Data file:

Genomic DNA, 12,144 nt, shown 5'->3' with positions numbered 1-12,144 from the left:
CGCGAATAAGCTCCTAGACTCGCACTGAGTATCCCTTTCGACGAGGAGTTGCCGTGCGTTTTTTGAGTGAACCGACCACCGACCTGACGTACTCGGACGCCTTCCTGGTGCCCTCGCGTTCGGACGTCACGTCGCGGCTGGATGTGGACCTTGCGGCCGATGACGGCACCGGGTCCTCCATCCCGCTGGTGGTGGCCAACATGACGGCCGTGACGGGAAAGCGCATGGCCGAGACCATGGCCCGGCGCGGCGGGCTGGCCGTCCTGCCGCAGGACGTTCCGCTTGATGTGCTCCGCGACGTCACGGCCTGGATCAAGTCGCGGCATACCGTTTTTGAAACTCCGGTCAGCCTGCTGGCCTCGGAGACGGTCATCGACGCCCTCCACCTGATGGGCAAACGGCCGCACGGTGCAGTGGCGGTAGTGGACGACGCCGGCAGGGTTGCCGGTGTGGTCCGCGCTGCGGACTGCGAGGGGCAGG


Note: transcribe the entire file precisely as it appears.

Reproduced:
Genomic DNA, 12,144 nt, shown 5'->3' with positions numbered 1-12,144 from the left:
CGCGAATAAGCTCCTAGACTCGCACTGAGTATCCCTTTCGACGAGGAGTTGCCGTGCGTTTTTTGAGTGAACCGACCACCGACCTGACGTACTCGGACGCCTTCCTGGTGCCCTCGCGTTCGGACGTCACGTCGCGGCTGGATGTGGACCTTGCGGCCGATGACGGCACCGGGTCCTCCATCCCGCTGGTGGTGGCCAACATGACGGCCGTGACGGGAAAGCGCATGGCCGAGACCATGGCCCGGCGCGGCGGGCTGGCCGTCCTGCCGCAGGACGTTCCGCTTGATGTGCTCCGCGACGTCACGGCCTGGATCAAGTCGCGGCATACCGTTTTTGAAACTCCGGTCAGCCTGCTGGCCTCGGAGACGGTCATCGACGCCCTCCACCTGATGGGCAAACGGCCGCACGGTGCAGTGGCGGTAGTGGACGACGCCGGCAGGGTTGCCGGTGTGGTCCGCGCTGCGGACTGCGAGGGGCAGG